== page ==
Dec. 17 (Bloomberg) -- Korea Electric Power Corp., the country’s monopoly electricity supplier, selected former Commerce Vice Minister Cho Hwan Eik as chief executive officer.
Cho took charge today after South Korean President Lee Myung Bak approved a shareholder vote ratifying the appointment, the Seoul-based utility said in a mobile-phone text message. Cho is the first former government official to run Kepco, as the state utility is known, in more than four years.
Cho, 62, replaced Kim Joong Kyum, who stepped down last month after failing to win government support for a big enough increase in electricity tariffs. The utility reported annual losses for four straight years through fiscal 2011, according to data compiled by Bloomberg.
“Korea’s power tariffs have remained lower than generating costs since 2008 even when consumer prices soared upon high crude oil prices,” acting CEO Cho In Kook said at the shareholder meeting today. “Kepco needs to change the tariffs to reflect costs, which will be essential to earn profits from operations, and pay dividends to shareholders.”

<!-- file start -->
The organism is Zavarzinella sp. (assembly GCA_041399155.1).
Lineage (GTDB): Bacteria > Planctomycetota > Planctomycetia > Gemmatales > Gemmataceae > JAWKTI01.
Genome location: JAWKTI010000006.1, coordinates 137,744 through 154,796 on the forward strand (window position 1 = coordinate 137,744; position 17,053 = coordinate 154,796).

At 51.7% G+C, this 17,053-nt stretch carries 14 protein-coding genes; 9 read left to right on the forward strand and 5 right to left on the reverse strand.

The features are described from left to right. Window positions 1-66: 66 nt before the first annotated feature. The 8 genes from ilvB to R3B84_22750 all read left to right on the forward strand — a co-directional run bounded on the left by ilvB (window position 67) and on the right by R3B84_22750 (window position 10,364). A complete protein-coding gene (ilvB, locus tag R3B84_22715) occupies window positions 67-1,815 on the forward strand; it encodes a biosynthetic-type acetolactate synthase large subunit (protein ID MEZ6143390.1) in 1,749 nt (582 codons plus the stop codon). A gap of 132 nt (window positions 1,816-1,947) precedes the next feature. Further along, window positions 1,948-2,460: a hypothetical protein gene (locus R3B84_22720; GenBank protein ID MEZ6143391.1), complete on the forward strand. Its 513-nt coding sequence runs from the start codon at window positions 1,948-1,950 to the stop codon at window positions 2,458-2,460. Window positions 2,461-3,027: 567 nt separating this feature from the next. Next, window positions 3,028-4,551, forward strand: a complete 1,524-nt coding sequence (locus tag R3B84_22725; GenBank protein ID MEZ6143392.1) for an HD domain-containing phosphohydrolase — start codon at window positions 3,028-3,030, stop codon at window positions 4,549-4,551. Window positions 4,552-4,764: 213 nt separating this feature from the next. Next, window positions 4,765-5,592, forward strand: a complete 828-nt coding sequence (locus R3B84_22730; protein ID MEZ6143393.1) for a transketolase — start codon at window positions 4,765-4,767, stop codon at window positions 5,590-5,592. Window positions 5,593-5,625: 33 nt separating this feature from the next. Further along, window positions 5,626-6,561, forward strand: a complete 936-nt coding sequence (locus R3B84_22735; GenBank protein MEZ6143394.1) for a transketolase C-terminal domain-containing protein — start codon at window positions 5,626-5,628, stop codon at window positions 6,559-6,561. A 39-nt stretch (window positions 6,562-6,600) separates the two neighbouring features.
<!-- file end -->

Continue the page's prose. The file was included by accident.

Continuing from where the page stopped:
Shares of Kepco rose 3.2 percent to 28,650 won today in Seoul. The stock has gained 12 percent this year, lagging behind a 24 percent increase in a subindex of 11 South Korean electricity and gas companies.
Kepco selected Kim Ssang Su, former LG Electronics Inc. vice chairman, in August 2008, and Kim Joong Kyum, former Hyundai Engineering & Construction Co. president, in September 2011 to reform the utility. Cho held various state positions, including vice commerce minister during 2004 and 2006, and worked as president of state-controlled Korea Trade Promotion Corp. for three years until 2011.
Cho will make the stable supply of electricity a top priority, and then seek solutions for raising power tariffs, Korea Economic Daily reported today, citing Cho.
To contact the reporter on this story: Sangim Han in Seoul at email@example.com
To contact the editor responsible for this story: Andrew Hobbs at firstname.lastname@example.org